The Habsburgs ruled Hungary for four centuries; in this time they were dethroned exactly four times, once in each century (1620, 1707, 1849, 1921). This should give you an idea of how popular they were.
Side Note about Otto von Habsburg
After Hungary successfully (and bloodlessly) demolished communism in 1989, Otto von Habsburg, son of the last Habsburg king, popped up, no doubt in the hope that he'd be invited to take the throne. Unfortunately for him the population preferred to restore the republic instead. To be fair to Otto von Habsburg, he spoke flawless Hungarian, although he couldn't roll his Rs to save his life (not being able to roll your Rs is considered a speech impediment in Hungary).
… I can offer you nothing worthwhile map-wise of this era apart from maps of campaigns and battle sites from the endless strife between the Hungarians and the Habsburgs which you’d find excruciatingly boring. So we’re going to run through the major events of the next nearly two hundred years without maps, until we get to the era of the Dual Monarchy.
Pro patria and libertate (For the Homeland and Freedom), 1703-1711 A.D.
When the Christian coalition (the Holy League of 1684) finally drove out the Turks from Hungary in 1688, the Christian troops treated the surviving inhabitants of the country so savagely that they immediately rebelled and remained in a state of more or less continuous rebellion for the next 30 years.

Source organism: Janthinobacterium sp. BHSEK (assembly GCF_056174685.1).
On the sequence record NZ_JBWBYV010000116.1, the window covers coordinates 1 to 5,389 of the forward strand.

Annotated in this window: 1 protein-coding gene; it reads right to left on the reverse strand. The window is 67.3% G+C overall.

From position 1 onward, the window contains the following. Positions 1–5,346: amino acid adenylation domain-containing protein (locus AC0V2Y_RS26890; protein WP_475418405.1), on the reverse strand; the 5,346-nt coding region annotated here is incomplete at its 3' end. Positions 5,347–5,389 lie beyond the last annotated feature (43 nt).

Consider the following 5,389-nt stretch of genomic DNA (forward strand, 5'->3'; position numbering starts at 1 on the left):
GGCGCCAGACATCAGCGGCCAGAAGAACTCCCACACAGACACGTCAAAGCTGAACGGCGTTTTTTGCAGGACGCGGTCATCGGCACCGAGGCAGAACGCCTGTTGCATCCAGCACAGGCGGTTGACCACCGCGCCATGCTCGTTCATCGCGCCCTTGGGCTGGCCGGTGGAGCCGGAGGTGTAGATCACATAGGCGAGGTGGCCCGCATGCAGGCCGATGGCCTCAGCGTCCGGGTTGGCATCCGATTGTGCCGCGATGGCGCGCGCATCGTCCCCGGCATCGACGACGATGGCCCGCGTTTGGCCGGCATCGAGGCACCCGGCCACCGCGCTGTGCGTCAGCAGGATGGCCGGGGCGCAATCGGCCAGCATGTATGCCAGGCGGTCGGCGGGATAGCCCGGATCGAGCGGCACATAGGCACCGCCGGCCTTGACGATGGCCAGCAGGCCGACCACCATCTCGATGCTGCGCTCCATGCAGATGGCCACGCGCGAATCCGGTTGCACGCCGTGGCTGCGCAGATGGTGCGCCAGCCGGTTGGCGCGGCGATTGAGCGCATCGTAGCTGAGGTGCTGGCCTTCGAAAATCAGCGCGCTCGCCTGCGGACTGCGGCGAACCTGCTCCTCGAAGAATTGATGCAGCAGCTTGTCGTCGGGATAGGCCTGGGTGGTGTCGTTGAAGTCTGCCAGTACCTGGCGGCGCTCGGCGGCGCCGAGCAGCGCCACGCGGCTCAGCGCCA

The most notable rebel was Imre Thököly who even allied with the freshly driven out Turks against the Habsburgs. His wife, Ilona Zrínyi (yes, that Zrínyi family), held the castle of Munkács (today’s Mukachevo in Ukraine) for three years against the Habsburg General Caraffa, while his stepson, Ferenc Rákóczi II, Ilona’s son from her first marriage, fought the first war of independence against the Habsburgs from 1703 to 1711.
The Life of Ferenc Rákóczi II, Ruling Prince of Hungary & Transylvania
Cum Deo pro patria et libertate (With God for the Homeland and Freedom) and Iustam causam deus non derelinqvet (God Does Not Abandon a Just Cause) were the Latin mottoes that were embroidered on the flags of Ferenc Rákóczi II during the war of independence. Unfortunately for Hungary, God did choose to absent himself from the fray (yet again).